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Raptor UK canoe sailing

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May 2009

The only portage problem I found was that the width of the Raptor makes it was difficult to keep both sets of wheels on the tarmac on single-track roads.

When I was disassembling my Raptor I noted a couple of further problems. Firstly, the constant 'pedalling' I am having to resort to at times to get out of irons has resulted in the port rudder cable wearing entirely through the stern brass hull grommet and cutting into the hull itself. This damage will have allowed water to enter the main hull. I had drained some water from the main hull that morning, but it wasn't enough to be too concerned about.

At the time, I'd thought that the hatches must have been leaking a little, so was actually quite glad to realise that the water was probably due to the stern hull damage and not to my new Hobie hatches leaking. The second damage I noticed was to the rear of the seat backrest - the carbon fibre has started to crack. I will ask Solway Dory to reinforce this area and hopefully they'll also be able to repair the rudder cable damage for me.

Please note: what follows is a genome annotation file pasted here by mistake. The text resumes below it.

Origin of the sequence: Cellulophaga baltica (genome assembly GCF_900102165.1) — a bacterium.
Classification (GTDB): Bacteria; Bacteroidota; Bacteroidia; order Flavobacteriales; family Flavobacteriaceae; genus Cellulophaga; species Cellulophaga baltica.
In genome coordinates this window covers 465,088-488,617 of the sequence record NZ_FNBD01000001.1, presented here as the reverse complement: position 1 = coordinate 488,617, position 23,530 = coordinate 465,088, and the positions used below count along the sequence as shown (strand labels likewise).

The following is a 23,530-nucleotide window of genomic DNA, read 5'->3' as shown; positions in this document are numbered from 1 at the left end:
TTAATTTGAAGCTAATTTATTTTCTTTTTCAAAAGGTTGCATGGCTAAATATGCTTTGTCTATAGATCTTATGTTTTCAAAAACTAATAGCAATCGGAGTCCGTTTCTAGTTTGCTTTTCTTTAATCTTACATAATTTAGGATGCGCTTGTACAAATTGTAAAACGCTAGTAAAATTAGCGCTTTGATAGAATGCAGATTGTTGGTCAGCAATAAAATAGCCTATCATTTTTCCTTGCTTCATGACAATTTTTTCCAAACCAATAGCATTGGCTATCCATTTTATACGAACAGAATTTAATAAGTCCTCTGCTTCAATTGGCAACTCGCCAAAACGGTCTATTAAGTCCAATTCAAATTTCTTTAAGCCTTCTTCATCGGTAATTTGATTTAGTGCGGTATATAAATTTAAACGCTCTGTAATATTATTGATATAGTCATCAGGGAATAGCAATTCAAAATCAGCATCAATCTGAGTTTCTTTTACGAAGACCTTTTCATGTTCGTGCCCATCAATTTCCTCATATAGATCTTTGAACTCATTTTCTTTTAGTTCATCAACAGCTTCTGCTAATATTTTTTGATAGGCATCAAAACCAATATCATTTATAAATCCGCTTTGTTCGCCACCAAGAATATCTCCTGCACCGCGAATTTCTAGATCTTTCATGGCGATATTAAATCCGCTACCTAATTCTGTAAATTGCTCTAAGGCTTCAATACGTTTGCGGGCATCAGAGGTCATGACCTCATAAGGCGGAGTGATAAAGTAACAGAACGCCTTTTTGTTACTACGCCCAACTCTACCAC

It was during this week at Tayvallich that I really began to appreciate the competence of the Raptor for the first time. It copes with extremely challenging sailing conditions with remarkable ease, is light enough to be car-toppable, can be launched, recovered and portaged long distances by one person and can carry camping gear and supplies for a week's expedition. Truly a unique boat.

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